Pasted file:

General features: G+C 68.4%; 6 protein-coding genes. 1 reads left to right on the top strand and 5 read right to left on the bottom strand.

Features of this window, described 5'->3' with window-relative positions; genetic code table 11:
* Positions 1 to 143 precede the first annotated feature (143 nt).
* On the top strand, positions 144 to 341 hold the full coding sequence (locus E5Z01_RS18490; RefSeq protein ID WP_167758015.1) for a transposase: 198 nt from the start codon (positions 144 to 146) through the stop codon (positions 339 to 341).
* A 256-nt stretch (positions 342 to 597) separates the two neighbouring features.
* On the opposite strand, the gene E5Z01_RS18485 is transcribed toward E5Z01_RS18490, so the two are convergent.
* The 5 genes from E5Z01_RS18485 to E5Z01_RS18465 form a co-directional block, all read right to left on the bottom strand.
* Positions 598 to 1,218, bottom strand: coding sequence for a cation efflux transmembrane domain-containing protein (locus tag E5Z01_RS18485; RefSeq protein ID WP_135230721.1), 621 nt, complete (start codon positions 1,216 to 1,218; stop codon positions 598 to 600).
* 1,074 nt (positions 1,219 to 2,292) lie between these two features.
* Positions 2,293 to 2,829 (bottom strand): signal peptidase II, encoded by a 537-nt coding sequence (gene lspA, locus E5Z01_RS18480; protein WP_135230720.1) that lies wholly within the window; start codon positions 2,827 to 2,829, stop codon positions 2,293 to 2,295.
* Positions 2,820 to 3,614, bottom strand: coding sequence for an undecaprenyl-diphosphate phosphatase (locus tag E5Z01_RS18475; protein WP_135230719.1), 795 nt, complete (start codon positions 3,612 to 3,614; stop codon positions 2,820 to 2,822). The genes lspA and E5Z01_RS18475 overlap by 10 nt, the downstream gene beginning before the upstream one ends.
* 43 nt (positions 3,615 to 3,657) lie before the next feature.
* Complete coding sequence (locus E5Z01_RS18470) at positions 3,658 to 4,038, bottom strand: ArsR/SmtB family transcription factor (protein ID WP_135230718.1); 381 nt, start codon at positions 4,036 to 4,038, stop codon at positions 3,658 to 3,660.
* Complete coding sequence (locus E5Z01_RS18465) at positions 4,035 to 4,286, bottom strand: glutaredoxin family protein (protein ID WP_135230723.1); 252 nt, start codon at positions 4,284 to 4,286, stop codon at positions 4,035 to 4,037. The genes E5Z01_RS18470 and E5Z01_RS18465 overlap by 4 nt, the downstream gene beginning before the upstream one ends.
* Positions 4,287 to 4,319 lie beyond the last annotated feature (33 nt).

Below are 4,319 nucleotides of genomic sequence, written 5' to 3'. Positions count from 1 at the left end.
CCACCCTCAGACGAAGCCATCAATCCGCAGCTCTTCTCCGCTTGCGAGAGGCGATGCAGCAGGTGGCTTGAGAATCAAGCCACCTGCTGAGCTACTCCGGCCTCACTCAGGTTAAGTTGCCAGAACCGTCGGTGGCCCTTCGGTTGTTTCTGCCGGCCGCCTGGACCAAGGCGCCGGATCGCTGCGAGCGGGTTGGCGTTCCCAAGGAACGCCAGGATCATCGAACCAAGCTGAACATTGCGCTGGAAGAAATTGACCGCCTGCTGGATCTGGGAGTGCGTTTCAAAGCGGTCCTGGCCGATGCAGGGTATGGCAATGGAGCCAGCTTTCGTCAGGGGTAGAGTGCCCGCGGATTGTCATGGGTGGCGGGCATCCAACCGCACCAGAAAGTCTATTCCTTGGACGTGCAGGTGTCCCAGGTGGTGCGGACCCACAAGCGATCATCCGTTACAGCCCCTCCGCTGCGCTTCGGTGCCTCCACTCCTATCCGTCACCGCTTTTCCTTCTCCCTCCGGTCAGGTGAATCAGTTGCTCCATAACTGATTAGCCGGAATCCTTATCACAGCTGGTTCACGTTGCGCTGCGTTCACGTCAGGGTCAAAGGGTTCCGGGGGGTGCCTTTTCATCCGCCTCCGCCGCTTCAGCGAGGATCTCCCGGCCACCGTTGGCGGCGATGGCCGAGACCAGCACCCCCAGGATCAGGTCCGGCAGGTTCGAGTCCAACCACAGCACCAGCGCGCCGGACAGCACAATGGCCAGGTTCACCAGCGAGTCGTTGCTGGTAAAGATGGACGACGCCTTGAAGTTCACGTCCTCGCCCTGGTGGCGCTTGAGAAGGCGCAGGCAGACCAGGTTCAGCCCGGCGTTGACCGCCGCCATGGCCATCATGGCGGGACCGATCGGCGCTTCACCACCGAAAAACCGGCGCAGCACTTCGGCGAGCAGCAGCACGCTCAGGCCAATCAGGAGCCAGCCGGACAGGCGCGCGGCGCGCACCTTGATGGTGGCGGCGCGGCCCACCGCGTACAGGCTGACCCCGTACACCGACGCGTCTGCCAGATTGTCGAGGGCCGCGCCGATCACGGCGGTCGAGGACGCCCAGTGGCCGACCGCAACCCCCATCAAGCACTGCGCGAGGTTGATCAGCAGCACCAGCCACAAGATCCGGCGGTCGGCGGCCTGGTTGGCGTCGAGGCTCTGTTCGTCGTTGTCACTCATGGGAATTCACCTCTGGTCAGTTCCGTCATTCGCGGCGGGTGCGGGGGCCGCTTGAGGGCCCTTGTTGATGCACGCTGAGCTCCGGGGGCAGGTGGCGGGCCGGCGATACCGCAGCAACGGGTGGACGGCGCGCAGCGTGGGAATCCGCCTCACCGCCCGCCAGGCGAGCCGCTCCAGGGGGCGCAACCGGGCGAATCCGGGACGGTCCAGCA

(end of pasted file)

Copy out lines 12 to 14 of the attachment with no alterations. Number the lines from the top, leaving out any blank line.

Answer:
* 43 nt (positions 3,615 to 3,657) lie before the next feature.
* Complete coding sequence (locus E5Z01_RS18470) at positions 3,658 to 4,038, bottom strand: ArsR/SmtB family transcription factor (protein ID WP_135230718.1); 381 nt, start codon at positions 4,036 to 4,038, stop codon at positions 3,658 to 3,660.
* Complete coding sequence (locus E5Z01_RS18465) at positions 4,035 to 4,286, bottom strand: glutaredoxin family protein (protein ID WP_135230723.1); 252 nt, start codon at positions 4,284 to 4,286, stop codon at positions 4,035 to 4,037. The genes E5Z01_RS18470 and E5Z01_RS18465 overlap by 4 nt, the downstream gene beginning before the upstream one ends.